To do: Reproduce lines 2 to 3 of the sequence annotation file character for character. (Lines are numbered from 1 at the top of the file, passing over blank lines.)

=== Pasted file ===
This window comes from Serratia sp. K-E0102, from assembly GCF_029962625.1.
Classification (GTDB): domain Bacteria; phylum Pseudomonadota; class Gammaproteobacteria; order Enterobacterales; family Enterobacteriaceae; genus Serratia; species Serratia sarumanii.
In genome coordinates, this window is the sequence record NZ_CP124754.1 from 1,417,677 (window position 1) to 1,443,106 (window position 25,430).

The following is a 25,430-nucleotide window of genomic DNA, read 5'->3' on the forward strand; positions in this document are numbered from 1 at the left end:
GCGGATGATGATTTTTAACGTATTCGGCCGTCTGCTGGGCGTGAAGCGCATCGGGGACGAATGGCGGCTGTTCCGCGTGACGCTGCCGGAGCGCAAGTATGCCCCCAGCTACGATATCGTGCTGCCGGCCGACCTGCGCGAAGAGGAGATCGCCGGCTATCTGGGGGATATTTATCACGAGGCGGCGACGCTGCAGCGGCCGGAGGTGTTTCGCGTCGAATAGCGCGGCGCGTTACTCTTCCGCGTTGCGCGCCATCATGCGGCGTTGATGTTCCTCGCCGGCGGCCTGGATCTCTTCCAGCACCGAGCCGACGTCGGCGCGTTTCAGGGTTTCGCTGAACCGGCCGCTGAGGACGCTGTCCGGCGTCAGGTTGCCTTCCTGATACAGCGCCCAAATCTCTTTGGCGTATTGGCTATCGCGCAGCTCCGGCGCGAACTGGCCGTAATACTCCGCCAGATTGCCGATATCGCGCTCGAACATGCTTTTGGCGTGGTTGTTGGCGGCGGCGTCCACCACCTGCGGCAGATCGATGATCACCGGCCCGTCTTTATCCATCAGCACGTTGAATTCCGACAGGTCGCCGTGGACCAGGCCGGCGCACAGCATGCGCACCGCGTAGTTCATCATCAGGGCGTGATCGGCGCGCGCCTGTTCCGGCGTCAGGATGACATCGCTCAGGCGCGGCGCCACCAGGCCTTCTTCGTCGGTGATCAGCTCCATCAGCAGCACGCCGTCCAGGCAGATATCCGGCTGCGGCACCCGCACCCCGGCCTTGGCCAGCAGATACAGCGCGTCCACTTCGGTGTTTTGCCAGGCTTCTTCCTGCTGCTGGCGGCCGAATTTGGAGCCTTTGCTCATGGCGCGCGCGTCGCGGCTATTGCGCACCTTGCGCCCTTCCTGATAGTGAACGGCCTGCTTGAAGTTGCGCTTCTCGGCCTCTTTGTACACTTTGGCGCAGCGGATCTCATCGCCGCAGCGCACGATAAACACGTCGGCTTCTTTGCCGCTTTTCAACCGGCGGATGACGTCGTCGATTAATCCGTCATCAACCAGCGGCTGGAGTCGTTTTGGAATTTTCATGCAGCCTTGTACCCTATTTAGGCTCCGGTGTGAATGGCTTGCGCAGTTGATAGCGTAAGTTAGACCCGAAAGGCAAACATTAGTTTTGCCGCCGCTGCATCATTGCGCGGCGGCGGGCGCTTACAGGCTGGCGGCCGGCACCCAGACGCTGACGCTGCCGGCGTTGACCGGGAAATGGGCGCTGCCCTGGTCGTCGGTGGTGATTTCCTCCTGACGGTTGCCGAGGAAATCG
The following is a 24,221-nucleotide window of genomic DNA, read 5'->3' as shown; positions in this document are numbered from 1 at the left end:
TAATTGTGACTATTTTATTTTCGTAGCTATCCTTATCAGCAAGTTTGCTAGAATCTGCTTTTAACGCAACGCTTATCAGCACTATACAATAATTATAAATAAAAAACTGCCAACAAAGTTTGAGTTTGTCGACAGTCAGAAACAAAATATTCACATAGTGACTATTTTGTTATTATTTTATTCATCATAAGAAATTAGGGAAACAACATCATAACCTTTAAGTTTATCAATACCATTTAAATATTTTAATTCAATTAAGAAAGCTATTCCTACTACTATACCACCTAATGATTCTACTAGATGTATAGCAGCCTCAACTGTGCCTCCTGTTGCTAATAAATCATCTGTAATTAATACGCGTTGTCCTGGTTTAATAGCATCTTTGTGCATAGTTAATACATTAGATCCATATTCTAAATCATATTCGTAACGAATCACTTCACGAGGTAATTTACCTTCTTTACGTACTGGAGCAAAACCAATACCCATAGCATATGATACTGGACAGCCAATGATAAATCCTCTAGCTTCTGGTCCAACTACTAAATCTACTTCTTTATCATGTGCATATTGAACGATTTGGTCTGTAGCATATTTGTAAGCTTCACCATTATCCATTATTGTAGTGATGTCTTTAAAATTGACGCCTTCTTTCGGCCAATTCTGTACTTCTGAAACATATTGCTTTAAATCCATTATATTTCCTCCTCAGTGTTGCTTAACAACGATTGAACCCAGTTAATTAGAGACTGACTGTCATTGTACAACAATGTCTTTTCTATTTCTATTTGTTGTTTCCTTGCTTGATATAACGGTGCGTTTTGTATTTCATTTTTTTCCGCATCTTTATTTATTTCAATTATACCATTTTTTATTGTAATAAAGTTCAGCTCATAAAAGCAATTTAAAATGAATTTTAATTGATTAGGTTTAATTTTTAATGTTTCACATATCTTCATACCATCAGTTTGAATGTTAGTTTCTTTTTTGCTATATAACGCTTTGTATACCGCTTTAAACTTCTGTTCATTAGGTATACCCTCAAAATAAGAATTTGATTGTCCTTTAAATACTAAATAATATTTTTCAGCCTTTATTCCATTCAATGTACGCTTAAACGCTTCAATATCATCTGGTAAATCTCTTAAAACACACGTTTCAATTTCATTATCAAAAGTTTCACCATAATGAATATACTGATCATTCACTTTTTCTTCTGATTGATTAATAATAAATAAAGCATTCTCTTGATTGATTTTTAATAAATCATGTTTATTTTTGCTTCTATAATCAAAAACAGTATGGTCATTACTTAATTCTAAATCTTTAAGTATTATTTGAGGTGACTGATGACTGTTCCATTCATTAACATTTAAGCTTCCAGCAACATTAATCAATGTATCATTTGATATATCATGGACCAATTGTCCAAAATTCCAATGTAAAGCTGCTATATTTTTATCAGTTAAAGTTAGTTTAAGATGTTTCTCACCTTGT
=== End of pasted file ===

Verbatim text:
Classification (GTDB): domain Bacteria; phylum Pseudomonadota; class Gammaproteobacteria; order Enterobacterales; family Enterobacteriaceae; genus Serratia; species Serratia sarumanii.
In genome coordinates, this window is the sequence record NZ_CP124754.1 from 1,417,677 (window position 1) to 1,443,106 (window position 25,430).